If there’s no will, who gets the stuff in a rented house

UPDATED: Oct 1, 2022

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If there’s no will, who gets the stuff in a rented house

My mother in law was
renting a house from her
granddaughter. Grandma
passed away and my husband
went into the house to get
some of her things. Now
they are saying my step
daughter is going to file
breaking and entering
charges on my husband, can
they do that?

Asked on January 5, 2019 under Estate Planning, Tennessee


SJZ, Member, New York Bar / FreeAdvice Contributing Attorney

Answered 3 years ago | Contributor

There are two different issues here:
1) Who inherits? If there is no will, the items pass according to intestate succession, which are the rules for who gets what when there there is no will. If your mother-in-law was not married when she passed away, each living children of hers gets an equal share of the items (or their value, if they are sold); if any of her children pre-deceased (died before) her, then *their* children (if any) will share or divide the share their deceased parent would have received had he or she lived. So certainly, your husband is, depending on how many siblings and half-siblings he had and whether any of them passed away leaving neices or nephews of his, entitled to at least a share and possibly the entirety (e.g. if he was the only child of your mother-in-law).
2) However, being entitled to possessions does NOT let you enter another person's home without their permission. If the granddaughter owned the home and he went into the home without her permission, then at a minimum, he committed trespassing; he may have committed breaking and entering if the home had been locked at the time, and may also have committed theft if he took anything, since even if he will inherit some or all of the possession in the future, until they are properly distributed, they belong to her estate, not him. You can't simply go into a home and take things, even if you believe they are yours.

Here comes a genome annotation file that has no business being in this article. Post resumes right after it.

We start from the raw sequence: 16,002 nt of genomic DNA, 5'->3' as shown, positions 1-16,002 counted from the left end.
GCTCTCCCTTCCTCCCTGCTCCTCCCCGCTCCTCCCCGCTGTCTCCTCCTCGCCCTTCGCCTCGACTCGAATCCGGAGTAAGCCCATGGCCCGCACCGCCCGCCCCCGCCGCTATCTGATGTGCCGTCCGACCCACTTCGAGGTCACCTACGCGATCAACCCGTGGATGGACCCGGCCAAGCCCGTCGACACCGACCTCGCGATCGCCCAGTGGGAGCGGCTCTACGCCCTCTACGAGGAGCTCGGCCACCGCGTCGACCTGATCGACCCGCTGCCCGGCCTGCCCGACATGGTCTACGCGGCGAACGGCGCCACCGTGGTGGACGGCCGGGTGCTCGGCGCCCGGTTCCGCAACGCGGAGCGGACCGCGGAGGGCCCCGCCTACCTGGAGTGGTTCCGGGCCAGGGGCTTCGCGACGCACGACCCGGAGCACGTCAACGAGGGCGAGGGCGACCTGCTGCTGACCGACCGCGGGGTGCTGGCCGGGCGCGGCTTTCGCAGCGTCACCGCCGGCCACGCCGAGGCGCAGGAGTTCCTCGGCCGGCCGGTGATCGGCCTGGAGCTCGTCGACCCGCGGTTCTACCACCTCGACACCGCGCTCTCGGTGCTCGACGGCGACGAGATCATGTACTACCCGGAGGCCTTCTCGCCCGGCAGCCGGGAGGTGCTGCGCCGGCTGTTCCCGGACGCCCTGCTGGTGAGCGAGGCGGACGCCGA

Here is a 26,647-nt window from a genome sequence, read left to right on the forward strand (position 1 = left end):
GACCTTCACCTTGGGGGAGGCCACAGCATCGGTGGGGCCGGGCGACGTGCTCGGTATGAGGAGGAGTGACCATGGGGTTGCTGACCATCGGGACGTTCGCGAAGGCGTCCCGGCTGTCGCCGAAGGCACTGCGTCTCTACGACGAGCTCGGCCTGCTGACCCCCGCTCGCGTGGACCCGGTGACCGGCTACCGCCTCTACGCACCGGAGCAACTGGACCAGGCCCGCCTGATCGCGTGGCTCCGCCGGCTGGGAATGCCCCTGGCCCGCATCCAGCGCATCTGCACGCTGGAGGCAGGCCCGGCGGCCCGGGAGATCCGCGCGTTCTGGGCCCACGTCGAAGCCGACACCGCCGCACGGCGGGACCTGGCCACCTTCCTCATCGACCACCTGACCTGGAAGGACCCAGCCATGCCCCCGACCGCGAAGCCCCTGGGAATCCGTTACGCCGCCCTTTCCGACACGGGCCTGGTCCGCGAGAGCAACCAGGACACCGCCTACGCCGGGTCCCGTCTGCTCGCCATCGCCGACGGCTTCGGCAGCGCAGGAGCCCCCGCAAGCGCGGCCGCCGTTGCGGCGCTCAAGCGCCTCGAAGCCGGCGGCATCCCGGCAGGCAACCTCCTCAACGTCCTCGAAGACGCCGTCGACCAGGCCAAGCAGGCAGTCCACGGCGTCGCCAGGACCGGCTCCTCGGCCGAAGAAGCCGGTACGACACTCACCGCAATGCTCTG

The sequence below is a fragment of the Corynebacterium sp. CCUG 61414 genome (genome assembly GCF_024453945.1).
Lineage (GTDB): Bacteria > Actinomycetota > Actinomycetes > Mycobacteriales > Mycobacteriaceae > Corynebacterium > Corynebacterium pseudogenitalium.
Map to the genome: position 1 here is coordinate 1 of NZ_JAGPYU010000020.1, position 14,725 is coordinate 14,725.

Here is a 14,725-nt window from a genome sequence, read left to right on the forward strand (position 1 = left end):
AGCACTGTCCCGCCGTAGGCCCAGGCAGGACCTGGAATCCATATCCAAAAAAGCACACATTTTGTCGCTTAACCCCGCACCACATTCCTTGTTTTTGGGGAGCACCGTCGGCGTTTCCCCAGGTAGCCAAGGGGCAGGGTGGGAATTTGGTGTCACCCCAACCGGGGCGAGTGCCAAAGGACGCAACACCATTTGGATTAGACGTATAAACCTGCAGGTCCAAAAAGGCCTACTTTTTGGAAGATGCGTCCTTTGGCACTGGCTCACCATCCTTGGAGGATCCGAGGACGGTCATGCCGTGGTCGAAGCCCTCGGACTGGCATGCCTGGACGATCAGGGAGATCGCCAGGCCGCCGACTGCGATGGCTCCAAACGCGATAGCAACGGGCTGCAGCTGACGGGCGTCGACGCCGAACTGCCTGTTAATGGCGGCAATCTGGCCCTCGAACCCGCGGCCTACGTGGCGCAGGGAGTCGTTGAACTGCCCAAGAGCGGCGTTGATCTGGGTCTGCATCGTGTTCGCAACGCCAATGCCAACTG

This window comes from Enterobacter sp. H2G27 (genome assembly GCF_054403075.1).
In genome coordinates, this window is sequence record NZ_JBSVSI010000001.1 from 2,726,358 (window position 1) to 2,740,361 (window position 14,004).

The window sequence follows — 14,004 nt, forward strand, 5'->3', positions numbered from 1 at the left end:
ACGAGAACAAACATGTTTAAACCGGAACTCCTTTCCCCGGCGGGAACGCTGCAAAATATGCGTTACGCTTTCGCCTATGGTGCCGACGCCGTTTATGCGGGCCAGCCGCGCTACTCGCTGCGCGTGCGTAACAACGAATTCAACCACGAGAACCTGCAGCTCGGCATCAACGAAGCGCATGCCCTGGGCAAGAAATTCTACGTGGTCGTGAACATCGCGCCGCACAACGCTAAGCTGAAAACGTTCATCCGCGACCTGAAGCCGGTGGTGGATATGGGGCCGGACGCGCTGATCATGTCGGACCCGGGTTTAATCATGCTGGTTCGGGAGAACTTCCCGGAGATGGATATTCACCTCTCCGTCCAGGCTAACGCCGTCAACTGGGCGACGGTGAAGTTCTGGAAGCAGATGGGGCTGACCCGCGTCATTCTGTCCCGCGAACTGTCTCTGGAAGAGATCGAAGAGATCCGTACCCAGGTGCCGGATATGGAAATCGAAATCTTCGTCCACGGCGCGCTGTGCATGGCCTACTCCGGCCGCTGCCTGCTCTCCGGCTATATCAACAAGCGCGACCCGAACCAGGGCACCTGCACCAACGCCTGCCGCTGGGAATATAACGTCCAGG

IMPORTANT NOTICE: The Answer(s) provided above are for general information only. The attorney providing the answer was not serving as the attorney for the person submitting the question or in any attorney-client relationship with such person. Laws may vary from state to state, and sometimes change. Tiny variations in the facts, or a fact not set forth in a question, often can change a legal outcome or an attorney's conclusion. Although AttorneyPages.com has verified the attorney was admitted to practice law in at least one jurisdiction, he or she may not be authorized to practice law in the jurisdiction referred to in the question, nor is he or she necessarily experienced in the area of the law involved. Unlike the information in the Answer(s) above, upon which you should NOT rely, for personal advice you can rely upon we suggest you retain an attorney to represent you.

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